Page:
…and the quest to see everything

Archive for March 18, 2011

Win Win


Ladies and gentlemen, ignore the indie feel of the trailer. Thanks to Juno, high school sports are quirky now. Nonetheless, let me introduce to you the first great movie of 2011.

Win Win has the same bare bones story as director Tom McCarthy’s earlier film The Visitor, when one person finds another on his doorstep. But this film’s more organic. McCarthy shows us the colourful characters within lawyer Mike Flaherty’s (Paul Giamatti) Garden State life. His daughter’s first word to the camera is ‘shit,’ his wife Jackie (Amy Ryan) is an upstanding citizen with surprises. He also coaches an incompetent high school wrestling team with his wacky colleagues (Jeffrey Tambor, Bobby Cannavale). This film’s visitor Kyle Timmons (Alex Shaffer) becomes the star of Mike’s wrestling team. The film can extract humour from banality especially with Kyle’s deadpan delivery. He says ‘Night, Jackie’ bringing laughs, and I wonder why other movies have to try so hard to be funny. The film’s first act is interesting enough on its own. I also feel as if with or without Kyle, this fictional Jersey’s continuum – its characters constantly in a quest for self-improvement, its middle class standing constantly threatened – would feel the same.

Thankfully, this movie also doesn’t have The Visitors self-righteousness. Both Mike and Kyle’s mom Cindy (Melanie Lynskey) are neither portrayed as good nor evil, as both want financial rewards for being the guardian of Mike’s client who is also Cindy’s father. Lynskey is a contender in an insanely strong cast, agonizing about her Cindy’s father disinheriting her while tiptoeing between evil, manipulative daughter and disgruntled child, convincing Kyle of Mike’s deceit, saying the word ‘court’ with a perfect welfare-class inflection. It’s lovely to see someone as consistently good as her.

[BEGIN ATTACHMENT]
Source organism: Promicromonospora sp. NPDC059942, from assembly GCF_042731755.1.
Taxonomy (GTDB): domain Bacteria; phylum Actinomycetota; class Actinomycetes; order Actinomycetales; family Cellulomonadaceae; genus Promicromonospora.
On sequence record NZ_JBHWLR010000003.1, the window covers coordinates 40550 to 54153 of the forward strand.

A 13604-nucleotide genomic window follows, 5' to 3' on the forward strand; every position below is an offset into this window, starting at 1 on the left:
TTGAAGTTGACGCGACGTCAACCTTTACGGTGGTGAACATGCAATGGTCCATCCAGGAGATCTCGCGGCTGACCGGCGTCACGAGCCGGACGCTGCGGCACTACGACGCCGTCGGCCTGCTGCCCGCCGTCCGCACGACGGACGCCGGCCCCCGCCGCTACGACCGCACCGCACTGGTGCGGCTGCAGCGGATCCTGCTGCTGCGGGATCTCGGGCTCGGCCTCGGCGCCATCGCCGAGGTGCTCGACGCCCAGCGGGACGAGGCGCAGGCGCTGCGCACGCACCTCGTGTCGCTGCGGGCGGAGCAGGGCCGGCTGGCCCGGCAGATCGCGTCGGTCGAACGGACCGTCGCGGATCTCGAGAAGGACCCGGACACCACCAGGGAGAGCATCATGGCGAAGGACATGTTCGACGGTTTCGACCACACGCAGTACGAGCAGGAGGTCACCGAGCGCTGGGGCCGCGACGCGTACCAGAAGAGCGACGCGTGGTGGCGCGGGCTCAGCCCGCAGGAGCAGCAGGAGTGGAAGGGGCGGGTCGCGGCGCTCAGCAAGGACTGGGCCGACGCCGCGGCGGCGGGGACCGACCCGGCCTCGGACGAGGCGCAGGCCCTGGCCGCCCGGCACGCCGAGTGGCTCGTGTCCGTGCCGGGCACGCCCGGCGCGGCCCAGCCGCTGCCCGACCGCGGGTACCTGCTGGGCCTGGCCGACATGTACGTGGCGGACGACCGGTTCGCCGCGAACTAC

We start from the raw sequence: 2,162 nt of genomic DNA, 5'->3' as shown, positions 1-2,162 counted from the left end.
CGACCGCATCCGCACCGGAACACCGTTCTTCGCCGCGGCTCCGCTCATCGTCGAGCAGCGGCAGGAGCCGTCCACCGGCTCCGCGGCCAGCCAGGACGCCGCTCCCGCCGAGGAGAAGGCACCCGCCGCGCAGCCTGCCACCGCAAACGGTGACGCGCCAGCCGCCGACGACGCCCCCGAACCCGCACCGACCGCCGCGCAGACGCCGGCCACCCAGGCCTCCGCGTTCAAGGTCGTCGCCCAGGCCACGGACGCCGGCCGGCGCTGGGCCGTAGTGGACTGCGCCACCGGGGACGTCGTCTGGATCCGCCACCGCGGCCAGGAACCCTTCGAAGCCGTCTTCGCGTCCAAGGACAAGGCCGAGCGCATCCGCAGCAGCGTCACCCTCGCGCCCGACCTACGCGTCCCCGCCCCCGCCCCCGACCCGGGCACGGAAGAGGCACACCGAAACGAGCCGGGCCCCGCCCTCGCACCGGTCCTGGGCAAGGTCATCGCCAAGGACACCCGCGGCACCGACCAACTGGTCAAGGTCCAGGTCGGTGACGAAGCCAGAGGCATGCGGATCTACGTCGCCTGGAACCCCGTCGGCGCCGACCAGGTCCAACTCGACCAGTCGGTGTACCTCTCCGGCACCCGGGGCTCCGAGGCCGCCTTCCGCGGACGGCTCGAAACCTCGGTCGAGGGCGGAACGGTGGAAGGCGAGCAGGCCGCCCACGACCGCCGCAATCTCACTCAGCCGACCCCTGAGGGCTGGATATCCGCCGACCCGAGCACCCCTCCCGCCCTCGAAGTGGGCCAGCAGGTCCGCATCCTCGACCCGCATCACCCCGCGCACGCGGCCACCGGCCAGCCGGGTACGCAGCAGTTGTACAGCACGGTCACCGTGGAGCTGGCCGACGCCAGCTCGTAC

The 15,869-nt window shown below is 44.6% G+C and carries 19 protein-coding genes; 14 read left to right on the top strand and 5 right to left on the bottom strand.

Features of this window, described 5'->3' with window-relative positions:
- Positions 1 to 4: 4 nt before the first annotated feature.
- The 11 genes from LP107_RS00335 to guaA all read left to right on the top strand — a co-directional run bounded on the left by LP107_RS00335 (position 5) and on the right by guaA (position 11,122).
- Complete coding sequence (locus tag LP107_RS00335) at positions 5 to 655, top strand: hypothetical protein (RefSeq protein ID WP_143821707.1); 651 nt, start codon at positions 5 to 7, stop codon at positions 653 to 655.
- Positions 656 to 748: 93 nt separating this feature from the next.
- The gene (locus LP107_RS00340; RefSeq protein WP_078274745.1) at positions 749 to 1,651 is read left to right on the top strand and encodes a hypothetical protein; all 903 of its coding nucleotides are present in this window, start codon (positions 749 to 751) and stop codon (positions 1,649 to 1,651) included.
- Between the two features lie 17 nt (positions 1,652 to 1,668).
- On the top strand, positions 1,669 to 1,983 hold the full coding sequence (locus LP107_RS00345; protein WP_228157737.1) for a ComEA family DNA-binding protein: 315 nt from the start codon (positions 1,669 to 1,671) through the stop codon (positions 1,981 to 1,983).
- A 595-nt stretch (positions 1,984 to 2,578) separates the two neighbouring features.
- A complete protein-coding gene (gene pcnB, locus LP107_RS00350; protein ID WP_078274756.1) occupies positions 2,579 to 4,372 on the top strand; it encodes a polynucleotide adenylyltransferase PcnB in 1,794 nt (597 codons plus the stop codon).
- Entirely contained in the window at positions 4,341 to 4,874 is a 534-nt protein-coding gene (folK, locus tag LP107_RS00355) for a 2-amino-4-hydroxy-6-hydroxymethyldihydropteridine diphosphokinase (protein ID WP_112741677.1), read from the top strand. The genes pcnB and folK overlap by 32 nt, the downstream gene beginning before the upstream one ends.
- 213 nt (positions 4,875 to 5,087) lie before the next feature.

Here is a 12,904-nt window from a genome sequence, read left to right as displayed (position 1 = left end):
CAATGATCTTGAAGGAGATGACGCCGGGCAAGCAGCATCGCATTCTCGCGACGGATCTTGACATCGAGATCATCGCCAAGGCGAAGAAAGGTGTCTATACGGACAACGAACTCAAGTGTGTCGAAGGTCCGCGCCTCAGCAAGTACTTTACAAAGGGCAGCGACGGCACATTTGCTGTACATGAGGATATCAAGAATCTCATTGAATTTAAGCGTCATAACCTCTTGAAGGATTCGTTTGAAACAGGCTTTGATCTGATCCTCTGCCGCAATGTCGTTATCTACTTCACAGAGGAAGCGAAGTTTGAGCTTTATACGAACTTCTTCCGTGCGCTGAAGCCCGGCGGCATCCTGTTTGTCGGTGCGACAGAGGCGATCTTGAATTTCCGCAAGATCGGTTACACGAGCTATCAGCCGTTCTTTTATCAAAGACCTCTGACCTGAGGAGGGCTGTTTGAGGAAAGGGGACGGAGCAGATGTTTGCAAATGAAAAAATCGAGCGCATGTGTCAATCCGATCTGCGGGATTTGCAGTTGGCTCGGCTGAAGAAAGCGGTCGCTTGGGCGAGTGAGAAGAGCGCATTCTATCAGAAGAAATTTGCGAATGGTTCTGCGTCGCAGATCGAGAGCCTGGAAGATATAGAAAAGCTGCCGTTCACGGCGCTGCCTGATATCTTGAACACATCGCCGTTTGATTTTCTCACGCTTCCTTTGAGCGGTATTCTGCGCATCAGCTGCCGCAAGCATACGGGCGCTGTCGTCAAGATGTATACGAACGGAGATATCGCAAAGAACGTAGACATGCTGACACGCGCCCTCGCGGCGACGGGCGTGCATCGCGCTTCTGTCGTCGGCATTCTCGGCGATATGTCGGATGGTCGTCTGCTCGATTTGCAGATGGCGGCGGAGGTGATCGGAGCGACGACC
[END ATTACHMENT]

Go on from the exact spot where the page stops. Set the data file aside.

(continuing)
Cannavale, filling in the shoes of a showy, comic relief role, as his character Terry Delfino is the last person to join Mike as a wrestling coach. He transforms from Will’s barky boyfriend in “Will and Grace” and speaks with clarity and great timing, making himself the MVP of this film. From trying to keep Mike warm by climbing on top of him, telling Mike’s daughter not to get married to egging Kyle on as the latter confronts the former. a safer would movie would shut him up even in dramatic moments, but he doesn’t. McCarthy not trying to manipulate the film’s mood and tone, Terry’s presence adding to the film’s glowing naturalism.

Had the film ended one scene earlier, it would have felt too much like a back sell. Thankfully, it shows the Flaherty’s lives back to normal but living with compromises that always come with win-win situations. 4.5/5